Now, let's imagine that come 2018 or so Congress finds itself facing the need to pass one big honking income tax increase to pay off the $5 trillion or so of bonds that will then be in the trust fund (today's current value) over about the next 25 years. That may well be an income tax increase on the order of 20% or more (see below), on top of even larger income tax increases needed simultaneously to finance Medicare.

And let's imagine that the voting taxpaying public for some reason is reluctant to pay all of such a big tax increase -- and that Congress responds to the people's wishes by reducing, to a greater or lesser extent, Social Security benefits, thus reducing the size of the necessary tax increase.

Now fewer (if any) bonds will be presented by Social Security to the Treasury for redemption. Bonds will not be redeemed. Must this failure to redeem the bonds be default, as Max said?

Of course not. The bonds that needn't be cashed to fund current benefits will simply be rolled over -- exactly as they were last year, and will be this year and next year too. What default??

The bonds can be rolled over until the year 2500, until whenever, or until forever, without any bond default ever occurring -- just as they are being rolled over now.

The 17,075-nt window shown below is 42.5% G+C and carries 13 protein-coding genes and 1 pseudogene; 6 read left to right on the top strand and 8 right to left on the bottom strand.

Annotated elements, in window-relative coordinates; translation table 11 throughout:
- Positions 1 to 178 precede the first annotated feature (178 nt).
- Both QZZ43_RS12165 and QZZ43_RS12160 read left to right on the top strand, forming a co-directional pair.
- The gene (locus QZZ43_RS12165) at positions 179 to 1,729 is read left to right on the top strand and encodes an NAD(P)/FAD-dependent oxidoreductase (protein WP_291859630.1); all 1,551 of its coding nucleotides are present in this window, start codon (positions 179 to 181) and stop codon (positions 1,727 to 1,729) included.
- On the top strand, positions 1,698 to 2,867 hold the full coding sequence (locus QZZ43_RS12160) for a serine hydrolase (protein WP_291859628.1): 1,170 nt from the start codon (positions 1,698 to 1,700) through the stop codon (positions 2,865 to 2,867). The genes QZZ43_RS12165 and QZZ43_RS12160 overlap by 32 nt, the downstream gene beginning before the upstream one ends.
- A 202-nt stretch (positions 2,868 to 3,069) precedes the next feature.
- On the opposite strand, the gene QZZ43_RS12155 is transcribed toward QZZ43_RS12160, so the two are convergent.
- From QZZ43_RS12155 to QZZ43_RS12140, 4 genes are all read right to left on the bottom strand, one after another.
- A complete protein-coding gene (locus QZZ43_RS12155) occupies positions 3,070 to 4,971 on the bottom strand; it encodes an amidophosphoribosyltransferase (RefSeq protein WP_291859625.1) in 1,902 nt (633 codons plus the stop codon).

So the idea that the alternative horrible consequences of a bond default somehow secure the payment of the currently promised level of Social Security benefits -- or of any given level of benefits -- until the bonds run out is simply nonsense. Among amateur observers the idea may be described as "naive." But professional economists and political observers who peddle such nonsense deserve, I think, rather harsher criticism.

(All this is just another reflection of how the strange notion that the government can default on an obligation to itself -- any more than anyone else can -- is a logical absurdity.)

OK, so Congress certainly can reduce Social Security benefits after 2018 (or at any time) without incurring the horrors of any kind of bond default, that's settled.

What are the practical, real-world chances that it will want to do so?

Well, let's look at some real-world numbers.

Come 2018 or so, when Social Security is projected to go cash-flow negative relative to the payroll tax, the trust fund is expected to hold about $5 trillion of bonds, current value. To redeem them over the period until 2042, as long as they are projected to last under current law, will take an average of more than $200 billion a year current value just to cover the principal (neglecting interest).